For me, travel throughout Italy is centered squarely on what I eat, where I eat, who I ate it with.

My trip to Padova was no different.

Padova is a city in Veneto, not far from Venice. It has a Venetian flair and great atmosphere. Often my “small city” stops are more about the atmosphere than a specific sight, but Padova has plenty for a tourist to see. For example, the botanical gardens, the Basilica di San Antonio, the second oldest university in Italy Palazzo del Bo’, the magnificent Cappella degli Scrovegni and Italy’s biggest piazza, Prato delle Valle.

Padova botanical gardens

We started with the botanical gardens. After dropping our bags off in a lovely apartment room near the center, I pushed everyone out the door and forced them to visit the botanical gardens. Since we arrived in the afternoon we’d only have about an hour to visit, and I was the only one convinced that they would be worth it.

See, Milan’s hidden botanical gardens inside the University of Brera are a bit bare and honestly, not really worth the visit. These ones were much more impressive.


Photo by Giacomo Ferrarese

The Padova gardens are the oldest botanical gardens in all the world. Started in 1545 for the students of the university, they’ve been protected by UNESCO World Heritage Status since 1997, which states: “The Botanical Garden of Padua is the original of botanical gardens in Europe, and represents the birth of botanical science, of scientific exchanges, and understanding of the relationship between nature and culture.”


Photo by Giacomo Ferrarese

With a huge outdoor park and seven greenhouses, we had a lot to see in just one hour. The greenhouses are stuffed with a mix of exotic and native flowers and plants, but also plenty of information about humans’ relationship with plants, from the time of the neanderthals to today. It’s an excellent reminder of how interconnected we are, with signs reminding us of all the medicine, make-up, fabrics, materials and of course food that comes from plants.

Unfortunately our time in the gardens was short, but it gave us a chance to tour St. Anthony’s Basilica, or the Basilica di San Antonio. We got there at the start of the mass and decided to participate and ended it with a stroll around the nave to explore the nooks and crannies of this impressive church. Hundreds of pilgrims visit the Basilica each year to see the site of St. Anthony’s tomb and other important relics. This year, in honor of the Holy Year of Mercy Jubilee, there was also a chance to walk through the “Door of Mercy” ordained by the Pope. We were able to pass through before our rumbling stomachs pushed us onward to dinner. The rest of the sights would have to wait for the next day.

And here is where our story turns to food.

We strolled down via Umberto I, the city’s main street, and lazily looked into multiple restaurants along the way, convinced we could take our pick. We chose a small trattoria so lively that waiters fought to move around the tables and chairs packed inside and people spilled out onto the streets with glasses of wine. It wasn’t such a surprise to find that they were booked.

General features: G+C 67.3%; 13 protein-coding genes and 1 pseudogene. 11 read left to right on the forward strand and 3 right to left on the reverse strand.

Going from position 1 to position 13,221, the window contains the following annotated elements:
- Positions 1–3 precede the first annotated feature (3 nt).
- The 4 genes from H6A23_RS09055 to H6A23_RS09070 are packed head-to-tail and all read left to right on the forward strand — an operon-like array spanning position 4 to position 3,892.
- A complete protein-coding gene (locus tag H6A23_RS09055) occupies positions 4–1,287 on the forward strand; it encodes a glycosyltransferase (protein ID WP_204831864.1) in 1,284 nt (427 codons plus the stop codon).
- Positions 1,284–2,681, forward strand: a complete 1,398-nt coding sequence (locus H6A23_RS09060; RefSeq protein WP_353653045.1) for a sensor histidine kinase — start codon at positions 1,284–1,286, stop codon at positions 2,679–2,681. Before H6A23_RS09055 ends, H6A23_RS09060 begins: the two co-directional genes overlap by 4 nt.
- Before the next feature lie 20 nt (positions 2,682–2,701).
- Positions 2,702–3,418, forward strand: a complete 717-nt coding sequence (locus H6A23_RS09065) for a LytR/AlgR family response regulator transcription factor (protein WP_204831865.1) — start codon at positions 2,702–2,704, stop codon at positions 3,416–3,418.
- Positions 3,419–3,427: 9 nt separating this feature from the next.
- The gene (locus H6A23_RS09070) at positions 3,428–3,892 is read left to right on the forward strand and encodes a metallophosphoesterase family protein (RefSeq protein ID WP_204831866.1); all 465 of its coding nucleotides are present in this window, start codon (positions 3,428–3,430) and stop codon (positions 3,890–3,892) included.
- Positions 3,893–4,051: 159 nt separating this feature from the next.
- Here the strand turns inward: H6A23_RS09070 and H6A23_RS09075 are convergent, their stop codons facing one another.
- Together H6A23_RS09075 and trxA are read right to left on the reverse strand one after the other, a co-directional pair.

Not to worry. We moved on, content in finding a place just as inviting with a menu just as delicious. Like any good Italians choosing a restaurant, we examined the menu displayed outside before deciding a place to try next. Satisfied, we pushed our way in to ask for a table.

Except they were full.

We regrouped with help from TripAdvisor. The next place was a hike across town but the reviews were great. When we finally got there we were met by a less-than-polite “no.”

Obviously Saturday night isn’t a good night for those without reservations, but in a city the size of Padova, we expected to eventually find a free table somewhere. Instead, it was full after full after full.

Beautiful Palazzo della Ragione in beautiful Piazza delle Erbe. Photo by Ale via flickr

Beautiful Palazzo della Ragione in beautiful Piazza delle Erbe. Photo by Ale via flickr

On our desperate march for food, we toured through Piazza delle Erbe, Piazza della Frutta and Piazza dei Signori, the towns three major market piazzas. We saw the ancient-looking Duomo, the perfect arches of Palazzo della Ragione and the narrow streets of the old Jewish Ghetto. As host after host sent us away, we looked up to admire the unique architecture. We looked around at the dozens of young Padovans filling the streets with skateboards and cigarettes and cool glasses of Spritz. We saw plenty of the city, but we couldn’t find a place to eat. 

If you can’t beat ’em, join ’em. We made desperate reservations at a random restaurant for 10:15 and went to enjoy a Spritz while we waited. There’s no better Spritz than a Spritz from the Veneto, and these didn’t disappoint. Though we were drinking on an empty stomach, we were certainly a part of the city. 

In the end we waited until nearly 11 for our meal, and it was passable at best. Though disappointed that we couldn’t fulfill our long tradition of eating super, super well, we certainly learned the layout of Padova. 

The next morning we woke up late to the warm autumn sun shining off the moat in Prato delle Valle piazza, Italy’s biggest piazza. Joggers and dog walkers looped around the oval piazza, others sunbathed along the moat’s walls or sat outside despite the chill to read the newspaper and have a coffee. We decided to make our way to one of the many cafés for a lazy breakfast. Luckily for us, the bar under our apartment had fresh, homemade croissants and enormous cappuccinos – and we didn’t even have to wait! 

Written by ginamussio


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